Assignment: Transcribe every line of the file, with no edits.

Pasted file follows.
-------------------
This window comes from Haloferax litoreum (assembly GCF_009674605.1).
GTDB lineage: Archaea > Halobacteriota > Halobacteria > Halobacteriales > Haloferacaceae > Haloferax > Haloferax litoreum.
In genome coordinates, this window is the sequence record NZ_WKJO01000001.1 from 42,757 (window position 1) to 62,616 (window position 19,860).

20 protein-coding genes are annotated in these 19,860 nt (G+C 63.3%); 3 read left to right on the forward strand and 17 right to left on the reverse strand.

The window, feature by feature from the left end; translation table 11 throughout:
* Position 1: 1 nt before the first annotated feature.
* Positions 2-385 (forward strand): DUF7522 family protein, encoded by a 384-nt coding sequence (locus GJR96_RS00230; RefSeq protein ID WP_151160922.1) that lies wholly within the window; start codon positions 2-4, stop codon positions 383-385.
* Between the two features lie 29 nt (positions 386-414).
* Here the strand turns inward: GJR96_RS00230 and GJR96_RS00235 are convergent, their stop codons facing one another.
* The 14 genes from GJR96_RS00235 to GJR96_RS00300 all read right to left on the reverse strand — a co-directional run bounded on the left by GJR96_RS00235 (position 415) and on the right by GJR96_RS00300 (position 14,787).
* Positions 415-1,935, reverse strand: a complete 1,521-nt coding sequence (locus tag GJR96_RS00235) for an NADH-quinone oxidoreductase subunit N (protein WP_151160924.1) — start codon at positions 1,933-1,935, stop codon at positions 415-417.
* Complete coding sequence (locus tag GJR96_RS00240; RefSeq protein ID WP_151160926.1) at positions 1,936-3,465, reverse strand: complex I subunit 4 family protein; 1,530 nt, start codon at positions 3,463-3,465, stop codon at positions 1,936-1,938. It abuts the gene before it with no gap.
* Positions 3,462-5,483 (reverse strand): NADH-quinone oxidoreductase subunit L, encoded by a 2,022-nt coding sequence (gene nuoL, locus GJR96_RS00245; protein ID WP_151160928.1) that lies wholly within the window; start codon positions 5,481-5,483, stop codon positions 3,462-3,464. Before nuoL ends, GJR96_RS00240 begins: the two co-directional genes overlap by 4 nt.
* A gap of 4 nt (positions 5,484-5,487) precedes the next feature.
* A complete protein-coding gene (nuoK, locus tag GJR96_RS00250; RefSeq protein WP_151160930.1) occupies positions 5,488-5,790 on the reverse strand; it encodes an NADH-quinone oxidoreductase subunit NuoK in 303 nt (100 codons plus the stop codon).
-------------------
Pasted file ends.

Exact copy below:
This window comes from Haloferax litoreum (assembly GCF_009674605.1).
GTDB lineage: Archaea > Halobacteriota > Halobacteria > Halobacteriales > Haloferacaceae > Haloferax > Haloferax litoreum.
In genome coordinates, this window is the sequence record NZ_WKJO01000001.1 from 42,757 (window position 1) to 62,616 (window position 19,860).

20 protein-coding genes are annotated in these 19,860 nt (G+C 63.3%); 3 read left to right on the forward strand and 17 right to left on the reverse strand.

The window, feature by feature from the left end; translation table 11 throughout:
* Position 1: 1 nt before the first annotated feature.
* Positions 2-385 (forward strand): DUF7522 family protein, encoded by a 384-nt coding sequence (locus GJR96_RS00230; RefSeq protein ID WP_151160922.1) that lies wholly within the window; start codon positions 2-4, stop codon positions 383-385.
* Between the two features lie 29 nt (positions 386-414).
* Here the strand turns inward: GJR96_RS00230 and GJR96_RS00235 are convergent, their stop codons facing one another.
* The 14 genes from GJR96_RS00235 to GJR96_RS00300 all read right to left on the reverse strand — a co-directional run bounded on the left by GJR96_RS00235 (position 415) and on the right by GJR96_RS00300 (position 14,787).
* Positions 415-1,935, reverse strand: a complete 1,521-nt coding sequence (locus tag GJR96_RS00235) for an NADH-quinone oxidoreductase subunit N (protein WP_151160924.1) — start codon at positions 1,933-1,935, stop codon at positions 415-417.
* Complete coding sequence (locus tag GJR96_RS00240; RefSeq protein ID WP_151160926.1) at positions 1,936-3,465, reverse strand: complex I subunit 4 family protein; 1,530 nt, start codon at positions 3,463-3,465, stop codon at positions 1,936-1,938. It abuts the gene before it with no gap.
* Positions 3,462-5,483 (reverse strand): NADH-quinone oxidoreductase subunit L, encoded by a 2,022-nt coding sequence (gene nuoL, locus GJR96_RS00245; protein ID WP_151160928.1) that lies wholly within the window; start codon positions 5,481-5,483, stop codon positions 3,462-3,464. Before nuoL ends, GJR96_RS00240 begins: the two co-directional genes overlap by 4 nt.
* A gap of 4 nt (positions 5,484-5,487) precedes the next feature.
* A complete protein-coding gene (nuoK, locus tag GJR96_RS00250; RefSeq protein WP_151160930.1) occupies positions 5,488-5,790 on the reverse strand; it encodes an NADH-quinone oxidoreductase subunit NuoK in 303 nt (100 codons plus the stop codon).